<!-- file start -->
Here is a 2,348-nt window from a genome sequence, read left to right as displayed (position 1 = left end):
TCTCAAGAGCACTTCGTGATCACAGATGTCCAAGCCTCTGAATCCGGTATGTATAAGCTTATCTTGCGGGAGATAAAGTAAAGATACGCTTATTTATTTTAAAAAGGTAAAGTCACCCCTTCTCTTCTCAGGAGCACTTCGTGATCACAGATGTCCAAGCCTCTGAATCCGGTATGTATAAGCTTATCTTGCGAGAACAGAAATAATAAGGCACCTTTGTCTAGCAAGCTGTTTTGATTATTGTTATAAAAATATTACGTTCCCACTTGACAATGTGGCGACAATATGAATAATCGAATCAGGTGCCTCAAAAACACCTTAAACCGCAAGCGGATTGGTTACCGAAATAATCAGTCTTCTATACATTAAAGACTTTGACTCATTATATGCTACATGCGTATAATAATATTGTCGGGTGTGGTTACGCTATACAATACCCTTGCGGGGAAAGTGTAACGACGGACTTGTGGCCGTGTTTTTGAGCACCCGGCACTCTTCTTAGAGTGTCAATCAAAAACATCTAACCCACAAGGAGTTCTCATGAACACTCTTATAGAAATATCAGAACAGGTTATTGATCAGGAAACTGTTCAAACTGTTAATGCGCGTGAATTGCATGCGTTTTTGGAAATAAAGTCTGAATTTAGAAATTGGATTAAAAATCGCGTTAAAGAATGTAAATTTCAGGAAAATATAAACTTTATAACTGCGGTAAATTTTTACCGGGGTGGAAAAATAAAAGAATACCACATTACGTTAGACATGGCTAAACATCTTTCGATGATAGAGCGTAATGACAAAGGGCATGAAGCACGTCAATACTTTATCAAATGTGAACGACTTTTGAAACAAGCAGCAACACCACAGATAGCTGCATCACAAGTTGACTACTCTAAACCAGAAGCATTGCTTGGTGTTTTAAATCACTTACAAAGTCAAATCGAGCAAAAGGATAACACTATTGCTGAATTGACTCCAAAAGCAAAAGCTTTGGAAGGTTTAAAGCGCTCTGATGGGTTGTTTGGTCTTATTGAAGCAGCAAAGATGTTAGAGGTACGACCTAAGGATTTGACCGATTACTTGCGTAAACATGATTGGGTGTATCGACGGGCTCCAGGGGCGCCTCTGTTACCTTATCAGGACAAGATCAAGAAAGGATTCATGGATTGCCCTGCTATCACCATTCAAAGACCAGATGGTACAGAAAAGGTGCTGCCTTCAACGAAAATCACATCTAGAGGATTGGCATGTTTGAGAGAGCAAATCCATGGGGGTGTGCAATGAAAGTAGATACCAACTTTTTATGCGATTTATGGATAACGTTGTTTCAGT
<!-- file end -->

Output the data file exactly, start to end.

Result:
Here is a 2,348-nt window from a genome sequence, read left to right as displayed (position 1 = left end):
TCTCAAGAGCACTTCGTGATCACAGATGTCCAAGCCTCTGAATCCGGTATGTATAAGCTTATCTTGCGGGAGATAAAGTAAAGATACGCTTATTTATTTTAAAAAGGTAAAGTCACCCCTTCTCTTCTCAGGAGCACTTCGTGATCACAGATGTCCAAGCCTCTGAATCCGGTATGTATAAGCTTATCTTGCGAGAACAGAAATAATAAGGCACCTTTGTCTAGCAAGCTGTTTTGATTATTGTTATAAAAATATTACGTTCCCACTTGACAATGTGGCGACAATATGAATAATCGAATCAGGTGCCTCAAAAACACCTTAAACCGCAAGCGGATTGGTTACCGAAATAATCAGTCTTCTATACATTAAAGACTTTGACTCATTATATGCTACATGCGTATAATAATATTGTCGGGTGTGGTTACGCTATACAATACCCTTGCGGGGAAAGTGTAACGACGGACTTGTGGCCGTGTTTTTGAGCACCCGGCACTCTTCTTAGAGTGTCAATCAAAAACATCTAACCCACAAGGAGTTCTCATGAACACTCTTATAGAAATATCAGAACAGGTTATTGATCAGGAAACTGTTCAAACTGTTAATGCGCGTGAATTGCATGCGTTTTTGGAAATAAAGTCTGAATTTAGAAATTGGATTAAAAATCGCGTTAAAGAATGTAAATTTCAGGAAAATATAAACTTTATAACTGCGGTAAATTTTTACCGGGGTGGAAAAATAAAAGAATACCACATTACGTTAGACATGGCTAAACATCTTTCGATGATAGAGCGTAATGACAAAGGGCATGAAGCACGTCAATACTTTATCAAATGTGAACGACTTTTGAAACAAGCAGCAACACCACAGATAGCTGCATCACAAGTTGACTACTCTAAACCAGAAGCATTGCTTGGTGTTTTAAATCACTTACAAAGTCAAATCGAGCAAAAGGATAACACTATTGCTGAATTGACTCCAAAAGCAAAAGCTTTGGAAGGTTTAAAGCGCTCTGATGGGTTGTTTGGTCTTATTGAAGCAGCAAAGATGTTAGAGGTACGACCTAAGGATTTGACCGATTACTTGCGTAAACATGATTGGGTGTATCGACGGGCTCCAGGGGCGCCTCTGTTACCTTATCAGGACAAGATCAAGAAAGGATTCATGGATTGCCCTGCTATCACCATTCAAAGACCAGATGGTACAGAAAAGGTGCTGCCTTCAACGAAAATCACATCTAGAGGATTGGCATGTTTGAGAGAGCAAATCCATGGGGGTGTGCAATGAAAGTAGATACCAACTTTTTATGCGATTTATGGATAACGTTGTTTCAGT